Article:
I thought it was a universally acknowledged truth: it’s not nice to comment on other people’s food. Growing up, remarking on people’s portions or diets was frowned upon. I was taught never to criticize another person’s eating habits, not even when my uncle loaded up his plate with so much salad that there wasn’t enough for anybody else, or when my aunt embarked on a lemonade-only diet. “Keep your eyes on your own plate,” my parents wisely said.
And I understand why. Everybody eats differently, and everybody has a different relationship with food. By remarking on somebody’s portion size or diet routine, you run the risk of making them self-conscious—and there’s nothing more uncomfortable than an embarrassed silence falling over the dinner table. You could also trigger disordered thoughts or behaviors; no shortage of mashed potatoes is worth risking somebody’s mental health. And anyway, nobody wants to hear your opinion on their eating.
However, there’s a swath of influencers who weren’t raised with the same values. Instagram wellness influencers regularly post photos of aesthetically pleasing meals, often accompanied by a recipe and a blurb. Scroll through their page and you’ll be greeted with heaping bowls of fruity oatmeal, oversaturated tropical smoothies, and hearty salads decorated with a perfect drizzle of dressing. These images are perfect, symmetrical, mouth-watering. In the posts’ captions, these influencers condemn diet culture and advertise their healthy, guilt-free lifestyles.
At first glance, wellness culture is great. In the 1950s, it was defined as “an integrated method of functioning, which is oriented toward maximizing the potential of which the individual is capable,” and it’s since become synonymous with clean eating, alternative medicine, and trendy exercise regimens. It doesn’t advertise fad diets, and it doesn’t appear to equate weight loss with success. It seems, at its core, to be about looking good and feeling good—what’s not to like?
In reality, however, wellness culture is just a dangerous continuation of diet culture. It promotes restrictive eating and glorifies weight loss through posts that advertise sugar-free, low-carb alternatives to “unhealthy” foods. Wellness culture also hides its toxicity behind the guise of health, luring in anti-diet-culture feminists by promising energy, confidence, body positivity, and freedom from illness. And yet, while the movement promises health and happiness, it pushes the thinner-is-better narrative on impressionable young people who are duped into thinking that this overpriced, all-consuming culture of wellness is good for the mind, body, and soul.
The lack of distinction between wellness culture and diet culture became apparent to me when I noticed that, in attempting to clarify how little they subscribe to diet culture, wellness influencers inadvertently promote it. “It’s okay to indulge, it’s okay to let go,” professes one influencer. “It’s okay to enjoy that piece of cake, that slice of pizza, or whatever the heck it is that makes you happy.” I initially read this as a rejection of diet culture; a reminder that pizza and cake won’t kill you. But then I glanced over it again, this time focusing on the words “indulge” and “let go.” These two terms that suggest that eating pizza is a vice, I realized. They suggest that eating cake is something you do when you’re spiraling out of control and have forgotten your goal: to become “well.” Well, I’ve noticed, is often synonymous with thin—and this is apparent in posts that say things like “had a hankering for a bagel but this hit the spot for waaaay less calories.” If wellness means depriving yourself of the calories and nutrients your body craves, how healthy can it be?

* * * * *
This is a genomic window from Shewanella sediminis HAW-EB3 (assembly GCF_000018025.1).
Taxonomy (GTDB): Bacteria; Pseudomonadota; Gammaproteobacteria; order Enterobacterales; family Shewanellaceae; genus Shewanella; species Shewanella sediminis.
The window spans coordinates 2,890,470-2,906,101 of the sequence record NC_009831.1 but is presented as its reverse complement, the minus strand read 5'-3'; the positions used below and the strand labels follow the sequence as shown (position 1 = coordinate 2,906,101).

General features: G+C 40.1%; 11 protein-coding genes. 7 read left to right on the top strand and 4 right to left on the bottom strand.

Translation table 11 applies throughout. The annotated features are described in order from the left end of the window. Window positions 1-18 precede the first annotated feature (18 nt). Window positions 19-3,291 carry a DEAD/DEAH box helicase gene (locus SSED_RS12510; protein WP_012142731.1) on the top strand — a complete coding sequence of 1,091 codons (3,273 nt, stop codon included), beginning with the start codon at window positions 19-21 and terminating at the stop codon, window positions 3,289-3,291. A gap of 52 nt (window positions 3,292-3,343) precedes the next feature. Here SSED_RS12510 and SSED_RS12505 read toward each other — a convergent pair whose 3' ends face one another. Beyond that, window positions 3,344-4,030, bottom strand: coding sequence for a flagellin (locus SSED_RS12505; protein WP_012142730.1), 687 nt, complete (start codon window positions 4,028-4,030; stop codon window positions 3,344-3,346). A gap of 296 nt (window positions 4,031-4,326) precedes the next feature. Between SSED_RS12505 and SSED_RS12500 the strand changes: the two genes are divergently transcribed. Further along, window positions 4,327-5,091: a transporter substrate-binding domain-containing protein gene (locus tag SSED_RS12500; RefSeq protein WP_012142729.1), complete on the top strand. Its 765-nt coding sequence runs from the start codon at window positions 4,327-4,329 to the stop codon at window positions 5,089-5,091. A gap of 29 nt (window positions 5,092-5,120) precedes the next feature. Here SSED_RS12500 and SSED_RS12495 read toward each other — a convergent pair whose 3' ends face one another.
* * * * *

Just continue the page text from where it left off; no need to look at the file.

Wellness is all about bettering your mind and body through healthy practices and mindfulness. And yet wellness influencers document everything on social media, which renders these mindful activities utterly performative. Going to the gym, journaling, making nutritious food, meditating—these seemingly mindful practices are treated as monumental events to be shared with the internet. If wellness and health are about improving yourself, why share it with the world? When workout and eating habits are broadcasted on Instagram, they become less of a healthy practice and more of a façade; an opportunity for an influencer to flex how perfect and balanced their lifestyle is. The way I view it, doing something that’s good for you and then posting it on Instagram is superficial. You should be striving for “wellness” because you want to feel good, not because it’ll earn you followers or clout—otherwise, this mindfulness comes off as fake.
The idea that you can only be healthy if you do juice cleanses and pilates and shop at overpriced groceries stores is exhausting and totally false. Just because I eat regular brownies instead of paleo alternatives doesn’t mean I’m unhealthy! Further, fitting into the wellness influencer definition of health is unattainable for anyone who can’t afford to eat like royalty and buy “clean” food all the time. The wellness industry caters to wealthy people, and it’s perpetuated by Instagram influencers who operate under the allure of health. Let’s take a word of advice from our parents and stop the condemnation of other lifestyles and eating habits.
By Sophia Peyser
Illustration by Cienna Smith for Eater